Proceed with caution! You may not like what you discover about your readiness to raise capital for your cannabis company after reading this. Ideally, investors want to invest in a company to fill gaps in the business, not fix deficiencies. Raising money is one of the hardest, and highest risk, activities an entrepreneur will undertake. The entrepreneurs who successfully raise capital critically ask themselves these three questions before going to investors, and if you are not ready to submit your business to this level of scrutiny, you are not ready to raise capital:
1. Is this an “idea” or a “company?”
2. Is the business a long-term fix or just a Band-Aid?
3. Are the founders and investors aligned in how to make money?
Every entrepreneur at some point convinces themselves that their business idea is so incredible (if it wasn’t, why would you do it?) that all they need to do is talk to a few investors and the resources they desperately need will flow freely. The reaction most entrepreneurs have to their conviction is to focus on the market opportunity and make a business case solely on the size of the industry or current trends.
No investor or entrepreneur in the cannabis industry would debate that the industry is expanding rapidly on a global scale. Convincing a prospective investor of this is a wasted effort. Investors are presumably at the table because they understand this and have their own perspectives and research. What they are looking for is the infrastructure, team, systems, and business model the company has developed that can capitalize successfully and compete in the industry. The following chart illustrates the difference between ideas and companies:
In the cannabis industry, so many businesses have been successful with a “build it and they will come” strategy. This is fine when there is so much momentum and a new industry is just being defined. However, experience in every other mature industry would indicate that this is not a sustainable or long-term strategy. So many companies fall victim to quick success because of an identified opportunity but have not contemplated the long-term viability for their business.
Particularly in the cannabis industry you need to ask the question, “Am I building a short-term fix or a long-term company?” The best litmus test for this question is to stress test your business through the complex and changing regulatory environment. What regulations are you benefiting from today? What is the probability that those remain in place or change, and in what timeframes? When there are changes, will this open up new competition from bigger and more well-funded competitors, or will new solutions to your value proposition make your business obsolete? All of these issues are potential critical failure points that short-term fixes don’t normally survive.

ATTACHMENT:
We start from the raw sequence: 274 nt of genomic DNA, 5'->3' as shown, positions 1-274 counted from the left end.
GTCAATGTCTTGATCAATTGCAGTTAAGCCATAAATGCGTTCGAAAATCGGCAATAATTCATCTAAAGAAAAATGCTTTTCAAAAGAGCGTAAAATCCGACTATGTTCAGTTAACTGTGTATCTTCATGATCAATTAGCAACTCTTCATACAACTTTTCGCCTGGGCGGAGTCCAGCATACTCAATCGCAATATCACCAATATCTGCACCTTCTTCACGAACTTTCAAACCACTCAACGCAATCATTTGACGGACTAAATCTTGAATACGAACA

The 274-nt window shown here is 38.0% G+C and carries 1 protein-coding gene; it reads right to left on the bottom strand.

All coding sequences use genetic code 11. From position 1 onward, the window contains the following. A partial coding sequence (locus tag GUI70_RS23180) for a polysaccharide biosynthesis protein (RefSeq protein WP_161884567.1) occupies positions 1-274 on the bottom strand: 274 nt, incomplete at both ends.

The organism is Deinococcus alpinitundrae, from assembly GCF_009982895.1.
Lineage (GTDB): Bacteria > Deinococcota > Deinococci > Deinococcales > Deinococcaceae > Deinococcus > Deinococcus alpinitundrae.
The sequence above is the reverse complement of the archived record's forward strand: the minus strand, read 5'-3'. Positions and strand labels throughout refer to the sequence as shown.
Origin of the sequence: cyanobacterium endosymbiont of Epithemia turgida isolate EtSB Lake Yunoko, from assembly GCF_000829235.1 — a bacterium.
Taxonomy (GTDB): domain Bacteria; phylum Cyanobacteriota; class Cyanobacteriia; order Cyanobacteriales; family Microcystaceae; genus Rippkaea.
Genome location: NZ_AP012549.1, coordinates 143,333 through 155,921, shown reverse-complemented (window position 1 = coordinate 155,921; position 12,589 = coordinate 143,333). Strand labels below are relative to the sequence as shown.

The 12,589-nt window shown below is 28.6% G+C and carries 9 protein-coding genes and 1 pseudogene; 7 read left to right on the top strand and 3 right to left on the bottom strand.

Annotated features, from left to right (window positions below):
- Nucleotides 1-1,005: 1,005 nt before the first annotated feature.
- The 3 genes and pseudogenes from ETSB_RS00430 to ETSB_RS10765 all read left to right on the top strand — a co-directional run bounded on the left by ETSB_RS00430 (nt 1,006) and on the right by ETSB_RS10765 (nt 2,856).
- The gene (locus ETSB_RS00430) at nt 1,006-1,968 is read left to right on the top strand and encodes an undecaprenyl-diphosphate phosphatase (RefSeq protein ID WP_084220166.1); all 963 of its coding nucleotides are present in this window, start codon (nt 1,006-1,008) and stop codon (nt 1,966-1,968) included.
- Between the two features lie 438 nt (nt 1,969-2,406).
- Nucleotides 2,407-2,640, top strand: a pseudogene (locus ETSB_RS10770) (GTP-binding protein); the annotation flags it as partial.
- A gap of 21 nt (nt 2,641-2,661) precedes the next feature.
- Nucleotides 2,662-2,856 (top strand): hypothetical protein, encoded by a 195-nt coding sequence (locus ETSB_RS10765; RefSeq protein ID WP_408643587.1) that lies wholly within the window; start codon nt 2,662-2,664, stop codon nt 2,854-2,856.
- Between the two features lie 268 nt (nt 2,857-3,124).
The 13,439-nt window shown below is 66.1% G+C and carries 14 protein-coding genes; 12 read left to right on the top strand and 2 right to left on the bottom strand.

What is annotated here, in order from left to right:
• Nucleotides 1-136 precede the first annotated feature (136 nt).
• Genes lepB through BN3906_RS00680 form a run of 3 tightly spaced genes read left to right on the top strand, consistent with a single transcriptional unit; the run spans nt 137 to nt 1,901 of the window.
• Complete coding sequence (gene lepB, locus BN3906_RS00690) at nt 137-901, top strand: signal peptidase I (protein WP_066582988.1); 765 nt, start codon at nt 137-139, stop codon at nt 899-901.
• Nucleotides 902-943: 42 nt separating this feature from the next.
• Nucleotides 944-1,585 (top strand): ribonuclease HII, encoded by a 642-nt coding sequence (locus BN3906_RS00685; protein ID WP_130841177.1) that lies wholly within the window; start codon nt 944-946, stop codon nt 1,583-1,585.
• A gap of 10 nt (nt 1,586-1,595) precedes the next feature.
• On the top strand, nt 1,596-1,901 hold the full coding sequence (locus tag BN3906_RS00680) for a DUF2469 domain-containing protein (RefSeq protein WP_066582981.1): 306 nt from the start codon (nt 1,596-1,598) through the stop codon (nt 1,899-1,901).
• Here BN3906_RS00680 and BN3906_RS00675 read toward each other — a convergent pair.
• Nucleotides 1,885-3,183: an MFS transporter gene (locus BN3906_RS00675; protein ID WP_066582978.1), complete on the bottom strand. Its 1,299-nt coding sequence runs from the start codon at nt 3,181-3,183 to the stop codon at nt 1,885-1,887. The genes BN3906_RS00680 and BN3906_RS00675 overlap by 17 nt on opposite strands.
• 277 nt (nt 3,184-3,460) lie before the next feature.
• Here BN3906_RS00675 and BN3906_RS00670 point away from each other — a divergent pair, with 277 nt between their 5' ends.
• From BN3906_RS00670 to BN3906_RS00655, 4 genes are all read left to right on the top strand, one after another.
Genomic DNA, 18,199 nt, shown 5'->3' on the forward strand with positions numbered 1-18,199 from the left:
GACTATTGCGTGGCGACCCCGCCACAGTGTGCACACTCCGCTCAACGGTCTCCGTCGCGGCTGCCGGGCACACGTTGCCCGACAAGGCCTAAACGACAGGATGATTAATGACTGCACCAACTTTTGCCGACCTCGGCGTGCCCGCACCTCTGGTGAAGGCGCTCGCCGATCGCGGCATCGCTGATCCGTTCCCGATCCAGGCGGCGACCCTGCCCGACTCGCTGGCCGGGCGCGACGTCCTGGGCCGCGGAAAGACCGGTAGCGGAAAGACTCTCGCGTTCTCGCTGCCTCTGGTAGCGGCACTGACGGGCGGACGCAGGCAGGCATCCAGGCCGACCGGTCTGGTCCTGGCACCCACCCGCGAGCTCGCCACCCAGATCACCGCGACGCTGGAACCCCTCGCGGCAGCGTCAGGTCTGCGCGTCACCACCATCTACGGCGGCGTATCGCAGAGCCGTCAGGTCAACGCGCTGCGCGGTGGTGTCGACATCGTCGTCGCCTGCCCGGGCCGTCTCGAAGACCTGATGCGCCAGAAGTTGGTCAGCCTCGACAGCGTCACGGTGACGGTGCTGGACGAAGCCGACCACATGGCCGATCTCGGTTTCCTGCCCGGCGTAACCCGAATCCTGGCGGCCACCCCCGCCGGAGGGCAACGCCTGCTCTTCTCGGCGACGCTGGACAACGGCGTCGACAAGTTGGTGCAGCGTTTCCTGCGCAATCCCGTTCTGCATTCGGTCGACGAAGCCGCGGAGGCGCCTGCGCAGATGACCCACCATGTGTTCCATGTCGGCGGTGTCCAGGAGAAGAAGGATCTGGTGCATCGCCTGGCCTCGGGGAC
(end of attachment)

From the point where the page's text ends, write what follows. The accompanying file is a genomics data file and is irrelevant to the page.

The final question is about how investors and entrepreneurs find alignment and ultimately a way to make money. It is good for an entrepreneur to have a perspective as to how the company will realize value for shareholders; however, no one way is the right way to plan for this. What we do know is that every projection and forecast will be wrong. No one has a crystal ball, but the best equipped entrepreneurs will form a perspective that indicates that when actual results come in, these results will be as close to the projections as possible. The best thing an entrepreneur can do is articulate what their plan is for creating value and extracting value through an exit event, then understanding if this fits the investors perspectives. If the investor only wants to make money through taking a company public within two years, and the entrepreneur wants to stay private and grow the company over the next 10 years, there is a fundamental misalignment that either needs to be bridged or should provide both parties with a reason to not engage in a transaction together.
Take some time to evaluate your reactions to these three points and think about your readiness to submit your team and your business to an investor’s scrutiny. These are just three initial questions of a list of hundreds that investors deploy when evaluating an investment opponent. If you are not ready to make it through these first three, it would be good to work on these elements of your business before undertaking a more in-depth process. The more you can communicate with investors by critically viewing your business through their lens, the higher the probability you can find alignment and success in partnering with an investor to build your business together.